Of the 32 teams left in the men’s and women’s NCAA tournaments, only four don’t have a graduation rate above 50 percent, according to a new study.
An updated annual report by the University of Central Florida’s Institute for Diversity and Ethics released Wednesday showed that all 16 women’s teams left graduate at least half of their players. Of the 16 men’s teams left, only four – Kentucky, Florida, Connecticut and Arizona – didn’t have graduation success rates above 50 percent.
Six of the women’s teams and one men’s team had 100 percent graduation success rates. Also, 13 women’s teams and two men’s teams have a GSR above 90 percent.
Study author Richard Lapchick said it marked the best round of 16 report card his group has issued.
“It shows that you can literally be at the top level of your sport and still do well academically,” Lapchick said. “That’s a big statement to people who say it can’t be done.”
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Lapchick’s group released its annual graduation rate study’s on both tournaments last week, looking at the GSRs and Academic Progress Rates of all qualifying schools. It showed that all the women’s teams graduated at least 50 percent of their players compared with 76 percent of the men’s teams reaching the 50 percent mark.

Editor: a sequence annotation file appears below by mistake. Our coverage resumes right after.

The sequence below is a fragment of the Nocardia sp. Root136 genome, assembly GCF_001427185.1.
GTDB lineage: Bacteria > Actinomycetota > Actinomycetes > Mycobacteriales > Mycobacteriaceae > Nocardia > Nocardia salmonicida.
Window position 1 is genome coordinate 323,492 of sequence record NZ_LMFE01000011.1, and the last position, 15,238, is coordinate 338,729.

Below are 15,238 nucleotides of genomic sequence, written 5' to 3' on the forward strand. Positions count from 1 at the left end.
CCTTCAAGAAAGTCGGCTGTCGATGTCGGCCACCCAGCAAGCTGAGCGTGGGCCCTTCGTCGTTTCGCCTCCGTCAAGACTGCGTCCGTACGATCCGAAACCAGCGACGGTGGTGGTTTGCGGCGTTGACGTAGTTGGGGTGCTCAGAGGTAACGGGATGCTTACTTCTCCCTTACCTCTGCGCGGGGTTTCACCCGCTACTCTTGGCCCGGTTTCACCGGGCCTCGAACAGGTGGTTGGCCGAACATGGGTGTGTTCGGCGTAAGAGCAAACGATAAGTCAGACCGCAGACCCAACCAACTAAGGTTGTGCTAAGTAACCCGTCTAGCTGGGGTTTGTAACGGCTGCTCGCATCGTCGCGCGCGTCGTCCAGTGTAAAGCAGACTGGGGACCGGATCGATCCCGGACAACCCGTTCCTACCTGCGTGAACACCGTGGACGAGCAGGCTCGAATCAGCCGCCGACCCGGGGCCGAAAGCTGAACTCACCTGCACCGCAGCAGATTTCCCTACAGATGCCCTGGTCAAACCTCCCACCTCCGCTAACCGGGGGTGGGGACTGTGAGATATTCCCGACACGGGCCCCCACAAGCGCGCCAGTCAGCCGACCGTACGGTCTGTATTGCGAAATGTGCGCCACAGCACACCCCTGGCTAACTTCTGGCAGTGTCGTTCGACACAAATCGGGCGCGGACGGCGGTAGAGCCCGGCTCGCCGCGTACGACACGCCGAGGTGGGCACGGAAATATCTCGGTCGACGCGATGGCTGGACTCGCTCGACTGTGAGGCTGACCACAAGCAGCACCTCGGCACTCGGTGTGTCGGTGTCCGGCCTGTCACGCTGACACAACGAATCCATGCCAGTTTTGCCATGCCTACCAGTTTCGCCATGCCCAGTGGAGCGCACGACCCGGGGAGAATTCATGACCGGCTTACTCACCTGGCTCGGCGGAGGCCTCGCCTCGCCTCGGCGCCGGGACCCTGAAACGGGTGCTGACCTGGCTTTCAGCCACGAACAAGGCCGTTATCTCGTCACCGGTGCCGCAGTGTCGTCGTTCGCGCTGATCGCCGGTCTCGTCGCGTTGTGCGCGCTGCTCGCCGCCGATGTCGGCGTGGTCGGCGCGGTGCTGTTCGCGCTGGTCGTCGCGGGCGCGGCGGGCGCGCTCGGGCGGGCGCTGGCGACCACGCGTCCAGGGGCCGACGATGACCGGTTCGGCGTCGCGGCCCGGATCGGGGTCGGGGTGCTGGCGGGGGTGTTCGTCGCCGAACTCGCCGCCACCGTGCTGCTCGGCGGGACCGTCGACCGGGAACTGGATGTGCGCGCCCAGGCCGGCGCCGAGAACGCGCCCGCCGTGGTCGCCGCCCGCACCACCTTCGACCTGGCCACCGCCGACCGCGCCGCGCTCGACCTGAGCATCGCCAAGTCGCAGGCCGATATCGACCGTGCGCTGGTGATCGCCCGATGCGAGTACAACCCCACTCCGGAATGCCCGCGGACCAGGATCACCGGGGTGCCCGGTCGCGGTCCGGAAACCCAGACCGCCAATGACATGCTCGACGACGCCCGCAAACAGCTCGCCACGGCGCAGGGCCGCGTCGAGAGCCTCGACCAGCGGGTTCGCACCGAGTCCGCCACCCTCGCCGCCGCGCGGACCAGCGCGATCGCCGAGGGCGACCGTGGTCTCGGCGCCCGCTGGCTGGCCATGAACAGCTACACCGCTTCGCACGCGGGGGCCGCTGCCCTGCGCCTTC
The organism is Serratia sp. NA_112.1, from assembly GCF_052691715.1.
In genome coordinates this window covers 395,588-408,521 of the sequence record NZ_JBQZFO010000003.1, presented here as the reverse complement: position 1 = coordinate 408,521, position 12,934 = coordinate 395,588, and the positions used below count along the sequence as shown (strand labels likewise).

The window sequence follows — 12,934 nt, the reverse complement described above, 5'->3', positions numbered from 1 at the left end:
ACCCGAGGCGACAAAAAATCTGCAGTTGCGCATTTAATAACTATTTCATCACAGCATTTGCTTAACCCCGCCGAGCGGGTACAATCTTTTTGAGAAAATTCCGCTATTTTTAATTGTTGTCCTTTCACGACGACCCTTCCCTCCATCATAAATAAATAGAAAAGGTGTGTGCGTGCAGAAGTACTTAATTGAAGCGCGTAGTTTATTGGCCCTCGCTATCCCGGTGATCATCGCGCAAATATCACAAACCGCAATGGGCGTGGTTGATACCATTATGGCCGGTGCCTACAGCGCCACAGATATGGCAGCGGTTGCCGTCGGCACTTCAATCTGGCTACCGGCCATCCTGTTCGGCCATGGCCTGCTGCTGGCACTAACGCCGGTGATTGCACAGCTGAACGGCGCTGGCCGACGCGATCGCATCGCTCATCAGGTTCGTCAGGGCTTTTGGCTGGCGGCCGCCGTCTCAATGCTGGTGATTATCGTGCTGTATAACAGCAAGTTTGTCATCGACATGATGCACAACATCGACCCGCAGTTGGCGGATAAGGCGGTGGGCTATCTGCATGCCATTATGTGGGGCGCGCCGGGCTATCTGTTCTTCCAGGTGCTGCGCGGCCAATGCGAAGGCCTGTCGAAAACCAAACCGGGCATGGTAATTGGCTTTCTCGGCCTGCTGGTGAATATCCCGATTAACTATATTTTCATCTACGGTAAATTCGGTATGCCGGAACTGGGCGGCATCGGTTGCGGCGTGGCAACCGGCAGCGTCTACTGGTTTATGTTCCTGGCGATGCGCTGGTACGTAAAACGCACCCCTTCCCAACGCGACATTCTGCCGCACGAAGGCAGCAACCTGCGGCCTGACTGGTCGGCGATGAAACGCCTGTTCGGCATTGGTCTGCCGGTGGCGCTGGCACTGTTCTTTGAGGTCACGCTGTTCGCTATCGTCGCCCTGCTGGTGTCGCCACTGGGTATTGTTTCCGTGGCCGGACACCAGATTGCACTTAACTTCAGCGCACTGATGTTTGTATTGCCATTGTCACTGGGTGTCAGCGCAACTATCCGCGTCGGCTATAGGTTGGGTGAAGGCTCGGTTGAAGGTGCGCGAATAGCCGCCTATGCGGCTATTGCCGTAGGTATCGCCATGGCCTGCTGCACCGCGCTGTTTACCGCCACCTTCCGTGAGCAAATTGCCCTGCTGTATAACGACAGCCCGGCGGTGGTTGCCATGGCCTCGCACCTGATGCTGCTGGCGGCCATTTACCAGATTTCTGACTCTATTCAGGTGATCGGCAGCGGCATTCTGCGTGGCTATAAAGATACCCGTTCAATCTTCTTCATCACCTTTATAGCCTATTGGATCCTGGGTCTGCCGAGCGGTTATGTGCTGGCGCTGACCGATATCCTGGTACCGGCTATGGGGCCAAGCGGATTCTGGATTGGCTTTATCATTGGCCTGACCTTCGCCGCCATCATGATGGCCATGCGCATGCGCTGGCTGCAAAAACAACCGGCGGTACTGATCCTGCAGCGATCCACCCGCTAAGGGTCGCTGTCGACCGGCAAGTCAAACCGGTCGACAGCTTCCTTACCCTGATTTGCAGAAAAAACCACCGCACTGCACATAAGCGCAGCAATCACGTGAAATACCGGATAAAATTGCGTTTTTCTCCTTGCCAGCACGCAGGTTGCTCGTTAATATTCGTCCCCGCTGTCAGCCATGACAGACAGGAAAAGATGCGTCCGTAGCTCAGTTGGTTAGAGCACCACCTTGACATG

If the schools were re-seeded based on their GSRs, Brigham Young (100 percent) would be a No. 1 seed in the men’s bracket. On the women’s side Duke, North Carolina, Notre Dame, Ohio State, Stanford and Tennessee would tie to be top seeds with their 100 percent rates.
Information was collected by the NCAA from member institutions for the study. The institute reviewed the six-year graduation rates of each school’s freshman class that enrolled in 2003-04, then calculated a four-class average.
The NCAA created the Academic Progress Rate in 2004 to improve graduation rates, disciplining schools in the form of lost scholarships when they don’t meet the NCAA standard for academic performance. Teams that score below 925 – equal to a graduation rate of 50 percent- can lose up to 10 percent of their scholarships.
The APR data does not include data from the 2009-10 academic performances of teams in the study, but instead uses the four-year data from the 2005-06 to 2008-09 academic years.
Using the APR standard, only San Diego State (921) failed to record an APR of 925. But, according to reports, it won’t be subject to concurrent penalties by the NCAA when the new rolling four-year APR is released later this year.
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